Fire safety equipment everyone should own
It could save your life.
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Nobody wants to spend their time thinking about worst-case scenarios, but taking steps to protect yourself and your family in the event of a fire could save lives. It’s definitely a situation in which a little productive worry goes a long way toward minimizing risk. If you haven’t already, review the fire safety guide for your apartment or condo, or check out these outreach materials from the U.S. Fire Administration.
Every home is different—for example, artists or craftspeople who use flammable materials will have additional steps to take—so be sure to customize your plan accordingly. Here are some essentials to fill in any gaps in your existing preparation.
The rules for smoke detectors in residences are governed by federal, state, and local regulations. Hard-wired models are required in certain types of buildings (like new construction), and are considered the safest type of smoke detector because they are powered through your home’s electrical system with a battery backup in case the power goes out.
On April 1, 2019, a new law went into effect that requires all new or replacement smoke detectors on the market in New York state to either be hard-wired or powered by a sealed, non-removable battery with a minimum life of 10 years. This Kidde model fits the latter specification and also detects carbon monoxide, which is a colorless, odorless, and deadly gas. The safety advantage of this type of detector over other battery-operated choices lies in the long battery life, which eliminates the need for you to remember to replace them once or twice a year. Important: You’ll still want to test your alarm regularly.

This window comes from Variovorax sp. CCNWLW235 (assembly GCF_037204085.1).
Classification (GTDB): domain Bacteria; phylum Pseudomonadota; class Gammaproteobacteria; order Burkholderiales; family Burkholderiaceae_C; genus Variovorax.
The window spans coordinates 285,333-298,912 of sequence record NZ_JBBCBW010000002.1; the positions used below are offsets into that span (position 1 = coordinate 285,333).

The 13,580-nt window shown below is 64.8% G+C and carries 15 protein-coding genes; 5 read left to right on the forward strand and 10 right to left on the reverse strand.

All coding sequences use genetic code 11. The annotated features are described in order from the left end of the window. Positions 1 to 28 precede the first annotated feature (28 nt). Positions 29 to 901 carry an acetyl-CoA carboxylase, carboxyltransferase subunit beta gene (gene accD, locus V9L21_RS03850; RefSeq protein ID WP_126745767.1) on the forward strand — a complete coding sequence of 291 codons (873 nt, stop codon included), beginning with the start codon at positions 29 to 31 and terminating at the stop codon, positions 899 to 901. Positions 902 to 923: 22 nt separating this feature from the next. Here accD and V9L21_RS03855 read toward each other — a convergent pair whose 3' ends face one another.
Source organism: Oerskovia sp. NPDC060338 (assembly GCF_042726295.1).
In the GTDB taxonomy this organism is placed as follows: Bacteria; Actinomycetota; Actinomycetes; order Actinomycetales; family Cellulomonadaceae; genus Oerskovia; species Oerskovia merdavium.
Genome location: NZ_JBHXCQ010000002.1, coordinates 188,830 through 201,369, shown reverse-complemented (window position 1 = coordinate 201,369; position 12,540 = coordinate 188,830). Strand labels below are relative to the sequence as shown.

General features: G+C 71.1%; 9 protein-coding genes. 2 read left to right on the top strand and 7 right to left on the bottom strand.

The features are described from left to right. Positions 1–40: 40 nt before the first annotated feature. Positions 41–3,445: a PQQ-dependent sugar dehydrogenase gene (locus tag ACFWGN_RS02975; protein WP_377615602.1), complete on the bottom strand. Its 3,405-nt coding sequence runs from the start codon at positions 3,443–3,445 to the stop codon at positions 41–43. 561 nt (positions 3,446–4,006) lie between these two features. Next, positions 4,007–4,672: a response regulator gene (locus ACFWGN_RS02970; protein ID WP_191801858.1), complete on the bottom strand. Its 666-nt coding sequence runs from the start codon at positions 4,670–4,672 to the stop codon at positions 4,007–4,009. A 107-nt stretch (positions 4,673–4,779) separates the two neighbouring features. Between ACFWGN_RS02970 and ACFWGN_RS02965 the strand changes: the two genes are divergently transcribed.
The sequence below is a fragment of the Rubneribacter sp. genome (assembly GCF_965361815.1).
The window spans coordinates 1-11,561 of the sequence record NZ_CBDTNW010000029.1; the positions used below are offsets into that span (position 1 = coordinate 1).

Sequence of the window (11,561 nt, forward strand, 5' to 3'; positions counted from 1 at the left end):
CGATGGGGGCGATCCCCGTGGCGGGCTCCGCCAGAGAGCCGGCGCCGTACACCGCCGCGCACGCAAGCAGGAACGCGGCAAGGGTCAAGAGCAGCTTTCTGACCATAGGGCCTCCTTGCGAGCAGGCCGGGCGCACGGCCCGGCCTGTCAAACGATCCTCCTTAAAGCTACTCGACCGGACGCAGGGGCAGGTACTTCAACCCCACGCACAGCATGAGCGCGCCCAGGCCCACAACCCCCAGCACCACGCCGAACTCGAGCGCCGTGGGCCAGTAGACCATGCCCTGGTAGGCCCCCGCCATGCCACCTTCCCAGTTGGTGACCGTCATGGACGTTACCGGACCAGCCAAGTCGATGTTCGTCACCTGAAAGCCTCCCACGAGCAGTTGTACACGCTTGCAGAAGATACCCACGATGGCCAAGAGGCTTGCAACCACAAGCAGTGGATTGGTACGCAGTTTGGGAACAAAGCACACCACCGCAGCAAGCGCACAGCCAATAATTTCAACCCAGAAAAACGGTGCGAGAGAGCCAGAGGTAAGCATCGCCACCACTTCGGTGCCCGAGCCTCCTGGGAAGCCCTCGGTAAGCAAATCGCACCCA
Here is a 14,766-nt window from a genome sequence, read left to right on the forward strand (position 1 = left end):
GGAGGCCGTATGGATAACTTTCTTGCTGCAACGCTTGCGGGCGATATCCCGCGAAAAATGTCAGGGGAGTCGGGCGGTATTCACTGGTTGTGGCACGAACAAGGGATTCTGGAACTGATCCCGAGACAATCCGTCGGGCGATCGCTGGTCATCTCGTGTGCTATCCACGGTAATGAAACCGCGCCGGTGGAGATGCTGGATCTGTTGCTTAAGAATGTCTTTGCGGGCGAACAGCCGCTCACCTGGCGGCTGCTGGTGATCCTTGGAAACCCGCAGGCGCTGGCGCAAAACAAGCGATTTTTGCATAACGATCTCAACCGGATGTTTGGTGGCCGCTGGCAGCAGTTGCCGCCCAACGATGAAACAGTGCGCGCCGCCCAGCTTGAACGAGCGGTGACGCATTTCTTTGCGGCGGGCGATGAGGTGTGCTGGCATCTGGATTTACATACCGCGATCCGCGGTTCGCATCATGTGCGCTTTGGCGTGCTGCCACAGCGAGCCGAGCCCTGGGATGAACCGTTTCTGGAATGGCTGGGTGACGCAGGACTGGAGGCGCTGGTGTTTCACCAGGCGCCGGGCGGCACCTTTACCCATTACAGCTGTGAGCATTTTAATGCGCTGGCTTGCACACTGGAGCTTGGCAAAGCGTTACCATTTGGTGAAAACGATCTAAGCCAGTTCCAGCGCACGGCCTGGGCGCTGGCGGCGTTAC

If you have an unexpected electrical, oil, gasoline, or trash fire, the compressed foam (monoammonium phosphate) in this fire extinguisher can help put it out before it gets out of control. Great for home use, it’s also approved by the US Coast Guard for marine use if you secure it to your watercraft with the included bracket. It’s also rechargeable, which means it can be refilled by a certified professional so you can reuse the metal container rather than buying a new one.
Many apartment dwellers above the first floor have fire escapes attached to the outside of their building. If you live in a home where you don’t have a built-in escape route, this compact and flame-resistant ladder attaches to your window in an emergency. It comes in a 13-foot or 25-foot length, so be sure you’ve got the right size to safely get you on solid ground. It’s tested to 1,000 pounds of weight and comes fully assembled and ready to use.